Drought and low concentration of soil nitrogen (N) limit crop growth and production in arid and semi-arid regions. Improving the efficient use of these limited resources is an important challenge. We tested one-year-old trees of three apple cultivars (Malus domestica cv. ‘Golden Delicious’, ‘Naganofuji No. 2’, and ‘Pink Lady’) grafted on M. hupehensis to determine how water and N supplies influence growth, biomass production, and water-use efficiency (WUE). Two watering regimes (80 and 50% field water capacity) and three N supplies (N0: 0, NL: 75, and NH: 150 mg N kg−1 soil) were used. Drought dramatically diminished plant height (PH), basal diameter (BD), biomass production, total leaf area (LA), specific leaf area (SLA), leaf relative water content (RWC), photosynthetic rate (Pn), stomatal conductance (gs), and WUE, but increased root/shoot ratio. NL significantly increased PH, BD, LA, SLA, RWC, Pn, gs, and WUE, but NH reduced or had little influence on these parameters. Pn, gs, LA, and root biomass significantly and positively correlated with WUE. Our results suggest that water and N are co-related, and NL enhance drought tolerance and WUE through increased photosynthetic capacity and water uptake. Thus, an appropriately low N supply would be recommended under dry condition, but excess N supply should be avoided.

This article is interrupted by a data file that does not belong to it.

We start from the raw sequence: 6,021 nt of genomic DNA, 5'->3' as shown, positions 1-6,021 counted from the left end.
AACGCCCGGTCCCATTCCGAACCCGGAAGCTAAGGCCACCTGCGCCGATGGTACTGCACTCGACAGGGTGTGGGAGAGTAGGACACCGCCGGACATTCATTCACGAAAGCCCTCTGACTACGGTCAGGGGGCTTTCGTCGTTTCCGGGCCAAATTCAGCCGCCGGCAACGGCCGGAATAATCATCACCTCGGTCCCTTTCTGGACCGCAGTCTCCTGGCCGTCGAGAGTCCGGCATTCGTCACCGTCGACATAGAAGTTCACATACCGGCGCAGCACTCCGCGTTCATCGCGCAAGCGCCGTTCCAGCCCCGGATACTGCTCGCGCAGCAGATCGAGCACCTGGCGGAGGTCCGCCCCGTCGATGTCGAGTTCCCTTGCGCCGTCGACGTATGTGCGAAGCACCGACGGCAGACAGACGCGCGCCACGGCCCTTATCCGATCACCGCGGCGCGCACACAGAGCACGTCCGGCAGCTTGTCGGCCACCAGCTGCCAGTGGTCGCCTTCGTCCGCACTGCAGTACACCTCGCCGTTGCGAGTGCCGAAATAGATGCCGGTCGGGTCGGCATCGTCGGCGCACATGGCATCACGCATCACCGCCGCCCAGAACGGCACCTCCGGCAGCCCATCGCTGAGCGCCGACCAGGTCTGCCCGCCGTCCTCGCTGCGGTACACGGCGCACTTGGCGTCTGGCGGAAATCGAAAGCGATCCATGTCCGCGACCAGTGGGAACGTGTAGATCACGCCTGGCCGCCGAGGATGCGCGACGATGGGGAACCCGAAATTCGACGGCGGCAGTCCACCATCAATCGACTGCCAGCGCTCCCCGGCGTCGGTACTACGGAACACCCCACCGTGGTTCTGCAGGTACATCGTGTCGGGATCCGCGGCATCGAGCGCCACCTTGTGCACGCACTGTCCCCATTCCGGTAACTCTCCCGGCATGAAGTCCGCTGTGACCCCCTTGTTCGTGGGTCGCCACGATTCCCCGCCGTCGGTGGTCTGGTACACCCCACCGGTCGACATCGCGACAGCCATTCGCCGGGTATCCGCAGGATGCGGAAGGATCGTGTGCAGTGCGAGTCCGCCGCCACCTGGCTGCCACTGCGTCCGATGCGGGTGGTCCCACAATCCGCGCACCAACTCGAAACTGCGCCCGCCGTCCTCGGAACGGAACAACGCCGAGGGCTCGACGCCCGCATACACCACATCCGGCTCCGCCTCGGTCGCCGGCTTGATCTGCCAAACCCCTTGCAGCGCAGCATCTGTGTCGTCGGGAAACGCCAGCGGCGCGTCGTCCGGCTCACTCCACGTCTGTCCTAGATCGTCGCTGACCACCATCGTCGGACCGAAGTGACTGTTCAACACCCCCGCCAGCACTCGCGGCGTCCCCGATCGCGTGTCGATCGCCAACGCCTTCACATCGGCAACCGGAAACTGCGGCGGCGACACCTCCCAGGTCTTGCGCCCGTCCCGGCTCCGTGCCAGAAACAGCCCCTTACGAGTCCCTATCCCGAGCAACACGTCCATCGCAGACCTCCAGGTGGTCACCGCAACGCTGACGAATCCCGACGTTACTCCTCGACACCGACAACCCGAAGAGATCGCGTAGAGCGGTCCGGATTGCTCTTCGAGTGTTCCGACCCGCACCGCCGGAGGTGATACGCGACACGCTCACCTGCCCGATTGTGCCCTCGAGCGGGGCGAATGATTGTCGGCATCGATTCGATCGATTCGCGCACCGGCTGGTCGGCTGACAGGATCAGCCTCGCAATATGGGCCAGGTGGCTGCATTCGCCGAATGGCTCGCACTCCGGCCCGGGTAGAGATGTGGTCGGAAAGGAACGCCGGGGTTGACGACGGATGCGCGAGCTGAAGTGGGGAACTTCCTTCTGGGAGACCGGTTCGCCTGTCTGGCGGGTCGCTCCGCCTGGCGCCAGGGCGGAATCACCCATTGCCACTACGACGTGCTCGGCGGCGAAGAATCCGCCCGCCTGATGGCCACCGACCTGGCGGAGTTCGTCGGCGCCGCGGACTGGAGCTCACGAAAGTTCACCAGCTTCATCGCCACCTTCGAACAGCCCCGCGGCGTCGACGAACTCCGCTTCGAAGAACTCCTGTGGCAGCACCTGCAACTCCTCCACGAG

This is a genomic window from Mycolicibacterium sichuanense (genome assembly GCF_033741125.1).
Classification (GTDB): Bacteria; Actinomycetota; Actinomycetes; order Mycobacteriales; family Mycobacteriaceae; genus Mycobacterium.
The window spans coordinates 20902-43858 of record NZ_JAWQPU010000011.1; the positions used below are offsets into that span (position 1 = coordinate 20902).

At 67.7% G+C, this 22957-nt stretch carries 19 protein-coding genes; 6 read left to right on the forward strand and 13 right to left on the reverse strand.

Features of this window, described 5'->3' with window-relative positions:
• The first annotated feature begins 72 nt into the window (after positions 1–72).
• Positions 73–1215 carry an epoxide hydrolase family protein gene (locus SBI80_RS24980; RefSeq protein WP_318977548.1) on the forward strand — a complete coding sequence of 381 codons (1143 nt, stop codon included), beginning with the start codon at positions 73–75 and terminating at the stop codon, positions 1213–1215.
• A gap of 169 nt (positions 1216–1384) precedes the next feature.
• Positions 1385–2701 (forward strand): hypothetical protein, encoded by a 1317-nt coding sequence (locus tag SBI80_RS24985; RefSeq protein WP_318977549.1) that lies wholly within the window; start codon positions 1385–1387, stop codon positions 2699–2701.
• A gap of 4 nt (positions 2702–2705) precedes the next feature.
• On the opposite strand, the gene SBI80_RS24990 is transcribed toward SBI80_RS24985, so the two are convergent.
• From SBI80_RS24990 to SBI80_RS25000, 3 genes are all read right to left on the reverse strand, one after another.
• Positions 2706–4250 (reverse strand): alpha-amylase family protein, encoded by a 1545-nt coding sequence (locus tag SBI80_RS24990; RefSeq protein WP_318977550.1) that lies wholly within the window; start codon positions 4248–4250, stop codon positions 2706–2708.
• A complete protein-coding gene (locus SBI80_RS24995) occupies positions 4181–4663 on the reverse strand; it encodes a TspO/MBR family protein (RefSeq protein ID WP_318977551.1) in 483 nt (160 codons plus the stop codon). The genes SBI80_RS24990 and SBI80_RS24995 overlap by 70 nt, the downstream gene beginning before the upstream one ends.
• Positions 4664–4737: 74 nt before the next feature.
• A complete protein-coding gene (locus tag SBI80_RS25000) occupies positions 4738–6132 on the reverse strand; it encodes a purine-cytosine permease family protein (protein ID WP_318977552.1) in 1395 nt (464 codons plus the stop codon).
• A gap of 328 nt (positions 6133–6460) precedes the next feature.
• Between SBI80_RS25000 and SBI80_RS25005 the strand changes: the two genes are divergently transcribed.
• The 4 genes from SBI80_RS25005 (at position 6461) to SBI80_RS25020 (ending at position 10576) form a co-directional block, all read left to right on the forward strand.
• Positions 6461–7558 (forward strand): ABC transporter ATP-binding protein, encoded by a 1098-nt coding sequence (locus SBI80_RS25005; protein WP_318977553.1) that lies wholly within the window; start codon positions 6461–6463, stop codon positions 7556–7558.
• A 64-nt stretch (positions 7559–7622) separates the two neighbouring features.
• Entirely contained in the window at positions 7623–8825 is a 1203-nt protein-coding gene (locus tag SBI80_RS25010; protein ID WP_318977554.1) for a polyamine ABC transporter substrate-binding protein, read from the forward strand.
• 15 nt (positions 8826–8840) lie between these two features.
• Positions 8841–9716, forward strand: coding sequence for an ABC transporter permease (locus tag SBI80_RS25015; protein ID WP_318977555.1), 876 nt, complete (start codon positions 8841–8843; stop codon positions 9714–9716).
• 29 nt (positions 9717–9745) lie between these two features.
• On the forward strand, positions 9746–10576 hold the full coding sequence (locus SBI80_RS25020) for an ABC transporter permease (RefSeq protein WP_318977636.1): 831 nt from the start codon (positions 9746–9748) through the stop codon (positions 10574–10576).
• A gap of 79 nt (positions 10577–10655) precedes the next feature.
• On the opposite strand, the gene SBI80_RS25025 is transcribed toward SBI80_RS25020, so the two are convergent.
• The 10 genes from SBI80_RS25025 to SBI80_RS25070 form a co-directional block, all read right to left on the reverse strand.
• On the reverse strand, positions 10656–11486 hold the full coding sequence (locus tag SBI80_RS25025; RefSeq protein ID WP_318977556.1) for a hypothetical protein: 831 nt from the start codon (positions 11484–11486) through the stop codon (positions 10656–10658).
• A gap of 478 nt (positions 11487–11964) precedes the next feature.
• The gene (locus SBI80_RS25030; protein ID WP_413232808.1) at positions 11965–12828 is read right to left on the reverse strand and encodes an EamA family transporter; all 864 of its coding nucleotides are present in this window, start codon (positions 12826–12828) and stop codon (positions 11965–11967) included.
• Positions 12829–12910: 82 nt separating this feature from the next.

Key words: Biomass production, drought, growth, Malus domestica, nitrogen, water-use efficiency.
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